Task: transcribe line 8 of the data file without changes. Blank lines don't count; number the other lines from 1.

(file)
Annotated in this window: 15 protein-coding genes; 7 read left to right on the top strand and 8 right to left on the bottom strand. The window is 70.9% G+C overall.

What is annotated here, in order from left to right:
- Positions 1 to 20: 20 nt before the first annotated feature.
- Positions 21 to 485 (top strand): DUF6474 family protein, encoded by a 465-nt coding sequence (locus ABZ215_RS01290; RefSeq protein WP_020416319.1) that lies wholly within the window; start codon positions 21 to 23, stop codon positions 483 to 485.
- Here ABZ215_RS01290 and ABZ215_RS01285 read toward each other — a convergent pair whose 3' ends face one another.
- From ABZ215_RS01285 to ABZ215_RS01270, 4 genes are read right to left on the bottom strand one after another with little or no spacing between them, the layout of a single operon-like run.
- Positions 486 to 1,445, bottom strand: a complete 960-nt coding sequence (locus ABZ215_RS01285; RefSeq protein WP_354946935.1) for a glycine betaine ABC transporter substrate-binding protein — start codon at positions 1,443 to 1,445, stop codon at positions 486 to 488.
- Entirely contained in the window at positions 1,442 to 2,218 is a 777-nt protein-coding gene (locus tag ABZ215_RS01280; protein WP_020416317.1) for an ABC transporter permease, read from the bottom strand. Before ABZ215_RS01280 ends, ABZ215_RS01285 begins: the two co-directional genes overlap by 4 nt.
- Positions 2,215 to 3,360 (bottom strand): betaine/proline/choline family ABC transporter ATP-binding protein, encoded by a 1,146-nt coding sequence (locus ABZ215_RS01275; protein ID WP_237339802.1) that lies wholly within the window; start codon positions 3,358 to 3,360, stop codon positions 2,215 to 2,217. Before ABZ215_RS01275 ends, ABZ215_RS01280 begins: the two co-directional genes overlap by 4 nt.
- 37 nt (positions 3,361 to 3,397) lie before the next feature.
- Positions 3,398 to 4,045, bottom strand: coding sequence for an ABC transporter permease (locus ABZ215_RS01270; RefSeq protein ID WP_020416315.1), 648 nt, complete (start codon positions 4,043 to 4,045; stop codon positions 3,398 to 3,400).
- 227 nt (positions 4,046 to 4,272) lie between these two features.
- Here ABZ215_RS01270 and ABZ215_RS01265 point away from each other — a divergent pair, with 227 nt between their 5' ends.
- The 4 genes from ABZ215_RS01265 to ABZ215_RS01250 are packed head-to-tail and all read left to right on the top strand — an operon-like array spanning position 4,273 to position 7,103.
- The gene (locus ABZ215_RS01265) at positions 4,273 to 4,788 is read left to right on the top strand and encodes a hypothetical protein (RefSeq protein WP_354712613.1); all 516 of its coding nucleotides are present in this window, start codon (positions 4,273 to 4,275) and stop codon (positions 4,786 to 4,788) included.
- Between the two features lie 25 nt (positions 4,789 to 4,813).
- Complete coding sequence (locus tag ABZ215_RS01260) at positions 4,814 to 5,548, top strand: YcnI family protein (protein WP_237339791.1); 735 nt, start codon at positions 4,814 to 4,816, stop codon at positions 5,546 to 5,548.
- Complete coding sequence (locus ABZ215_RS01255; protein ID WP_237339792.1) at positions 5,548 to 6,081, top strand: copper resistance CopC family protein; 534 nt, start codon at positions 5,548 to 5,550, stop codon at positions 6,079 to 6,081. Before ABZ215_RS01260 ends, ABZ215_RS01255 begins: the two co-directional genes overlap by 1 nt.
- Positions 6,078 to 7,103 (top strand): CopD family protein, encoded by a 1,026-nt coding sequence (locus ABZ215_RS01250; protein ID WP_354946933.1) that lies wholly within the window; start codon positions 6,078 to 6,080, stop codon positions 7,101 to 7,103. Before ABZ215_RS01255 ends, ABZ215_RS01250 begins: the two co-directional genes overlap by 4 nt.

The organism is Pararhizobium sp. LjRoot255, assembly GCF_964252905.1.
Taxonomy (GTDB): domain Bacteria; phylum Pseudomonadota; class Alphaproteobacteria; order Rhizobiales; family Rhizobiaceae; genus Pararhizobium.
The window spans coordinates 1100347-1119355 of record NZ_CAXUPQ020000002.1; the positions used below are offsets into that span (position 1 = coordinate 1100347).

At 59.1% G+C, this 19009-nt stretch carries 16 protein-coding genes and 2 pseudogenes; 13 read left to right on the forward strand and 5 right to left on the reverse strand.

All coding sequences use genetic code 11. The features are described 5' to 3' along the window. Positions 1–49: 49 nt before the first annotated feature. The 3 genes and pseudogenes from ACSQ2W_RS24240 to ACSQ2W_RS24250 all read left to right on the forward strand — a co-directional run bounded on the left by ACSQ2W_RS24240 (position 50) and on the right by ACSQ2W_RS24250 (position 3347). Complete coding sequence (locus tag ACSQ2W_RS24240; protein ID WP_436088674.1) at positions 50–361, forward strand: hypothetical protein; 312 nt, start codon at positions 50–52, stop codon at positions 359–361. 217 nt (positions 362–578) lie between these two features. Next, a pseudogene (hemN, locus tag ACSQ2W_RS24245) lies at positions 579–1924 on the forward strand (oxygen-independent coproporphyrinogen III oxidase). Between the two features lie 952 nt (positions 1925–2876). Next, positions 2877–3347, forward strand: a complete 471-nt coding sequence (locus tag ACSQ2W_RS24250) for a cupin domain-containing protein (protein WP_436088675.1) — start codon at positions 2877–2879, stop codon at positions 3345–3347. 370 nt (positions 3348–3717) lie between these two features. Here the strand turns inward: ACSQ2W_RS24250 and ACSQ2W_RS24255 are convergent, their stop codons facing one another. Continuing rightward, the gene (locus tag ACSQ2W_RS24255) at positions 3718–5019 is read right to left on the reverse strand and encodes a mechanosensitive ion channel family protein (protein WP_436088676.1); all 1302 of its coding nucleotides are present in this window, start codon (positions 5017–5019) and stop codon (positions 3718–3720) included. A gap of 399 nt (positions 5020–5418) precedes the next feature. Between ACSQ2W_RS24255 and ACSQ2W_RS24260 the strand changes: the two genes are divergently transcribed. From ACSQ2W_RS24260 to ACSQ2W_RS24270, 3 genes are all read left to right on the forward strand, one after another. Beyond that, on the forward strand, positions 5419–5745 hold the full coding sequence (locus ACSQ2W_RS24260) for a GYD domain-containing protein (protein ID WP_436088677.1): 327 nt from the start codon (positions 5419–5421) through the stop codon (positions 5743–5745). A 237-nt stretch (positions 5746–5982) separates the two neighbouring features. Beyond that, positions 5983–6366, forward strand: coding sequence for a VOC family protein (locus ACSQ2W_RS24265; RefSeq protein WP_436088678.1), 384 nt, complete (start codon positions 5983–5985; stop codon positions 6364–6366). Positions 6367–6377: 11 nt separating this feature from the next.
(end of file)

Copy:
- Entirely contained in the window at positions 1,442 to 2,218 is a 777-nt protein-coding gene (locus tag ABZ215_RS01280; protein WP_020416317.1) for an ABC transporter permease, read from the bottom strand. Before ABZ215_RS01280 ends, ABZ215_RS01285 begins: the two co-directional genes overlap by 4 nt.